Iran: Human Rights Groups Call for Release of Prisoners, as Larger Crackdown Looms
By Staff Writer
On Thursday, the Italian human rights organization EveryOne released a statement in partnership with Iran Human Rights Monitor, urging the release of all political prisoners detained in the Islamic Republic of Iran over the previous six months.
The statement highlights “widespread arrests” and the killing of “defenseless prisoners” that started during nationwide “pro-democracy demonstrations” that began on December 28, 2017. The initial protests in the city of Mashhad gave rise to more of the same in approximately 140 cities and towns throughout the country. In many of those demonstrations, participants were heard to chant provocative slogans like “death to the dictator” and “death to Rouhani,” in reference to Iran’s supreme leader and president, respectively.
Relying on intelligence networks inside the Islamic Republic, the National Council of Resistance of Iran determined that roughly 50 people were shot dead during the protests, 8,000 were arrested, and at least 14 were tortured to death while in custody.
It is not known how many of the 8,000 detainees remain in jail to this day, but even among those who were released on bail, hundreds have recently been subjected to indictments, including indictments on national security charges that could carry the death penalty. Before the nationwide uprising was suppressed in January, representatives of the Iranian judiciary declared that capital punishment would be the likely outcome for leaders of the movement.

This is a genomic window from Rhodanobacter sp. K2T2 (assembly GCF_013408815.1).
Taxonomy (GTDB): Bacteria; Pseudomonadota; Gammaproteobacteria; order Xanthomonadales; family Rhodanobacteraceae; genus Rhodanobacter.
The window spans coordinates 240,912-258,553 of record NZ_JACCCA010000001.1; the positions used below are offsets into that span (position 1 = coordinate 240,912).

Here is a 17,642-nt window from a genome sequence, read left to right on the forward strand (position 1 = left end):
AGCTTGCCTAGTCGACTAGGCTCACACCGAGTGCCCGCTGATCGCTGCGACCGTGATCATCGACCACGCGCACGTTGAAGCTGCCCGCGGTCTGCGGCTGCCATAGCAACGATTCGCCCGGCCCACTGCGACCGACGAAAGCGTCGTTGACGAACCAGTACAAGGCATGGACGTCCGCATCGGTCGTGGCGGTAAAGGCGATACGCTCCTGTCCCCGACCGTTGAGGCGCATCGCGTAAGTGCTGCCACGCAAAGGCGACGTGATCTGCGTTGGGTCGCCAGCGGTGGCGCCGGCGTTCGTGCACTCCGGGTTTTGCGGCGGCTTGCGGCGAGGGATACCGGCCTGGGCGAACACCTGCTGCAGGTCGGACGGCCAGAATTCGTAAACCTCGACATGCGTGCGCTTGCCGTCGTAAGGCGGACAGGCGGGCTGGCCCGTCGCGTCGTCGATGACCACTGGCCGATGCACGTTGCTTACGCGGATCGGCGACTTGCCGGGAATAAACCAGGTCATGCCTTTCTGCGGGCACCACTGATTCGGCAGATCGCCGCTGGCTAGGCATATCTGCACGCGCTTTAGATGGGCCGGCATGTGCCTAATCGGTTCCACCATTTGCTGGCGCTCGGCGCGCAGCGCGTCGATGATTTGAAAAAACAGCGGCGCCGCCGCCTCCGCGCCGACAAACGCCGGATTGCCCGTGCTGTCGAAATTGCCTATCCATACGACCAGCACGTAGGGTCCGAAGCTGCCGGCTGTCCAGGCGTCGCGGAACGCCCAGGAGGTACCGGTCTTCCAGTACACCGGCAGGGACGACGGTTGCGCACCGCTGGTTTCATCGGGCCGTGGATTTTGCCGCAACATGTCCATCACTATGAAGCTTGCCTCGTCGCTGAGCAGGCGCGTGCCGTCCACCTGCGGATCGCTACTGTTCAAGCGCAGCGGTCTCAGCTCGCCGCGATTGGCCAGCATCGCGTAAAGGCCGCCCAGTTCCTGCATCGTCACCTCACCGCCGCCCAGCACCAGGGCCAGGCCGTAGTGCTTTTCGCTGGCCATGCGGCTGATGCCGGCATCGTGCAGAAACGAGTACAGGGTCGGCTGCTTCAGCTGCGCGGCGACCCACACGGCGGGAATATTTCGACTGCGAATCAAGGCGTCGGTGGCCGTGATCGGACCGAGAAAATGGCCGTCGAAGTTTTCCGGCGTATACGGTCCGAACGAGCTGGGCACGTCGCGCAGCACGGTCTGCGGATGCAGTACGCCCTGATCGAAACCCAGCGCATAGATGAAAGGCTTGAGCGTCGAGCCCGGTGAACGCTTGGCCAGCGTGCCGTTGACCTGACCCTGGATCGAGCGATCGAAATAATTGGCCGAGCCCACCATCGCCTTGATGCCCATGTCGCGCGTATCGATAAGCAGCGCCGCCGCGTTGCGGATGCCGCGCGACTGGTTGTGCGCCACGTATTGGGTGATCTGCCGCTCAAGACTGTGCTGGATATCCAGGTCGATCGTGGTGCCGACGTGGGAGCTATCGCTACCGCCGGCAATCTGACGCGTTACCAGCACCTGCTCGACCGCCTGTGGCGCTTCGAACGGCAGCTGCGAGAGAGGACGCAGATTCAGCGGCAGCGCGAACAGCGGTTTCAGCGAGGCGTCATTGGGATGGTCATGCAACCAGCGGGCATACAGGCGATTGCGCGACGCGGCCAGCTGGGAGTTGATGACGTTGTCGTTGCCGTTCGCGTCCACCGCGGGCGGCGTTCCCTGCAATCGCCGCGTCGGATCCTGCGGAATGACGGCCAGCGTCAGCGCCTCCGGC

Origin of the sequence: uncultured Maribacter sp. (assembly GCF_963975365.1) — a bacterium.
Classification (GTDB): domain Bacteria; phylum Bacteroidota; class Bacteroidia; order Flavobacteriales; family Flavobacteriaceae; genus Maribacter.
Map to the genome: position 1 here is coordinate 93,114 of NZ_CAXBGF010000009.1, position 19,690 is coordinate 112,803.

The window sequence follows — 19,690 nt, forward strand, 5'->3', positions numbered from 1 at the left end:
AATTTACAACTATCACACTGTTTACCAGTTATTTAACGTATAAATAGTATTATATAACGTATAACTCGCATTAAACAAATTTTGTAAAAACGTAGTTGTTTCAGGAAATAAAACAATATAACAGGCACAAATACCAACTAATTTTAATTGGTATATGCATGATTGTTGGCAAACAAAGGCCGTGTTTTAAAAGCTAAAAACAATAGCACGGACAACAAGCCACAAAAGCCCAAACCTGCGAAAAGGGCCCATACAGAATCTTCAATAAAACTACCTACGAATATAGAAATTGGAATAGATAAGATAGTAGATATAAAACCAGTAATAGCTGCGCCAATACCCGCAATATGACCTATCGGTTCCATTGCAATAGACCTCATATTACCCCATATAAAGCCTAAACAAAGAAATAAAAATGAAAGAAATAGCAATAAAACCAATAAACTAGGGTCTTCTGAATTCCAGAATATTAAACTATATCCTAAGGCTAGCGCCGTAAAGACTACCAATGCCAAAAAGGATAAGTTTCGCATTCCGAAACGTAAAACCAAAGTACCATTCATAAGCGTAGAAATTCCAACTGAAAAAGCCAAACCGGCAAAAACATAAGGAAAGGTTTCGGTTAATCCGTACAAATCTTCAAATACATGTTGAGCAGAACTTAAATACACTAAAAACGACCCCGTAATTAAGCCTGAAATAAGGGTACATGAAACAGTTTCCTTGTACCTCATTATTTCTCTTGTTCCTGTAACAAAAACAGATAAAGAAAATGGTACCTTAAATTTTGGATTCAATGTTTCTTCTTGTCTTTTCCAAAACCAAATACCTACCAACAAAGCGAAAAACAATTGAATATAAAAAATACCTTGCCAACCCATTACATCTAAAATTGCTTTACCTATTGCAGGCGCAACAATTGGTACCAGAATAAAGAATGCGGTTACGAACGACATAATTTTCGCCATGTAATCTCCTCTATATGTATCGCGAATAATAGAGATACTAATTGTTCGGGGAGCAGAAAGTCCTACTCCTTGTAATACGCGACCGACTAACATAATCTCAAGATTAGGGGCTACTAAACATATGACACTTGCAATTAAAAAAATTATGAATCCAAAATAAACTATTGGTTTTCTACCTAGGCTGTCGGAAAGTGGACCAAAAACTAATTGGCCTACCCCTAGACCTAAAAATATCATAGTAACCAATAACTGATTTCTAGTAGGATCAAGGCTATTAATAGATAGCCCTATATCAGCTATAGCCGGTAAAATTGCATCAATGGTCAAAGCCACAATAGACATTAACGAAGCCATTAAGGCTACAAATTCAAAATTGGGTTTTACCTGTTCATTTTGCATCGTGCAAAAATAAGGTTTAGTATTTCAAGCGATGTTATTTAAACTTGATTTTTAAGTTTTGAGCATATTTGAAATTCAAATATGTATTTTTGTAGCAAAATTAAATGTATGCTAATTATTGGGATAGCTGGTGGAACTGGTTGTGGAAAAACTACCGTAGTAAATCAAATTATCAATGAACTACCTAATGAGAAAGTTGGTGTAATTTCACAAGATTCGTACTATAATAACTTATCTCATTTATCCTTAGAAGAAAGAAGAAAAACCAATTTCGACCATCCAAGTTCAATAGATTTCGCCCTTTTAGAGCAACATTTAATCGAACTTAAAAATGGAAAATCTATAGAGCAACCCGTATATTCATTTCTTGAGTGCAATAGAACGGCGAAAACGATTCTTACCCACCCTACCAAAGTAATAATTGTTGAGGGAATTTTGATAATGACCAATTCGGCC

Thursday’s statement called for the release not only of those who were accused of participating in the January uprising but also of those activists who have been caught up in a law enforcement dragnet in the subsequent months. These ongoing arrests continue to result in reports of torture, forced confessions, and the arbitrary punishment of political dissent. An Iran Human Rights Monitor report pointed out on Wednesday that a detainee by the name of Masoud Ghanbarzehi had recently been transferred to Zahedan Central Prison following three weeks of torture after he was accused of “acting against national security by cooperating with opposition groups.”
Regime authorities’ anxiety about opposition groups has been noticeably elevated since the January uprising, which prompted Supreme Leader Ali Khamenei to acknowledge that the People’s Mojahedin Organization of Iran (PMOI/MEK) had played a leading role in the planning and execution of the protests. This was a significant digression from the regime’s usual strategy of downplaying the political strength of major opposition groups and denying that they have significant followings within the Iranian Regime.
The PMOI/MEK and its allies have similarly been blamed for more recent protests that grew out of the January uprising. Iran Regime’s fficials have accordingly warned Iranians of the potential consequences of cooperating with such organizations.